October 9, 2011

Exe, Dll and Ocx files

  • Exe has only one main entry point (it contains a startup function etc).
  • Exe is an out of process server, when the system launches new exe, a new process is created.
  • When exe is lanuched, it occupised its own memory space.
  • The exe’s entry thread is called in context of main thread of that process.
  • The exe can process requests on an independent thread of execution, notifying the client of task completion using events or asynchronous call-backs. This frees the client to respond to the user.
  • If an error occurs the client processes can continue to operate.
  • Generally slower than an Dll alternative.

  • A Dll runs is an in process server running in the same memory space as the client process.
  • DLLs are loaded into an exe application (a Dll can't run by itlsef). If tried to run it directly , it will display an error about a missing entry point.
  • In-process component shares its client’s address space, so property and method calls don’t have to be marshaled. This results in much faster performance.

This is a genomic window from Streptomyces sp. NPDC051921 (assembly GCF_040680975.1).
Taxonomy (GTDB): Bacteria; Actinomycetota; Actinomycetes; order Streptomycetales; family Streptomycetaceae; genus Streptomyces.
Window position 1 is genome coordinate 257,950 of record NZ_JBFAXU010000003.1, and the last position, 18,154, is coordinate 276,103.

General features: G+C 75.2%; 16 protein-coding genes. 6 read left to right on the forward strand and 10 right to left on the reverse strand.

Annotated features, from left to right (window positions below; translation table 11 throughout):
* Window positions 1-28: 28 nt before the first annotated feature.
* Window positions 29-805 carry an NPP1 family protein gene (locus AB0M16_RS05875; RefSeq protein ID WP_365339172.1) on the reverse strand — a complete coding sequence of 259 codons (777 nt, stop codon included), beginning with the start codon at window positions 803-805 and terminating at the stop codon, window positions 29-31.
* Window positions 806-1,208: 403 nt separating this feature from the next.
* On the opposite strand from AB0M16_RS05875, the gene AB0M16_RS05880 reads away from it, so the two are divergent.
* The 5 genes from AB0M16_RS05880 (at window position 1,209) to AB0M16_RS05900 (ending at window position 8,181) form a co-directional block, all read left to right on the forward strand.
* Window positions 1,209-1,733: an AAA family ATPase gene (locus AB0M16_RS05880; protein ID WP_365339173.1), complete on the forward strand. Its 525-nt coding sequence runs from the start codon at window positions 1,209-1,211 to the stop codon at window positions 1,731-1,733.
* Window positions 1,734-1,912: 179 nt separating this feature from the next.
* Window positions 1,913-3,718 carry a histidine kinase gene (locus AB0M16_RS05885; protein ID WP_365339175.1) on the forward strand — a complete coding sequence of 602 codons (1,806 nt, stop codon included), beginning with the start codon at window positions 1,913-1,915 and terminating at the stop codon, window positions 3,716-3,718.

• If an unhandled error occurs it will cause the client process to stop operating.
  • That in most cases DLLs have an export section where symbols are exported.
  • DLL can be reused and versioned. It reduces storage space as different programs/files can use the same dll.
  • DLL does not have a main entry point. Binding occurs at runtime, that’s why it is called "Dynamic Link" library.
  • The system loads a DLL into the context of an existing thread.

  • An OCX is used where a visual interface is required for the function , and in the 3rd party controls you use.
  • Ocx's are interfaces that you can place on a form. Like a textbox or a picturebox.
  • Very often, you could think of an OCX as an extension of the VB IDE controls.
  • They need to be driven by the form's thread and can not exist without a parent form.
  • An OCX is a file that can hold one or more ActiveX controls. These files do not need to have the .ocx extension (some are .dll files) and thus should not be referred to as "OCXs".

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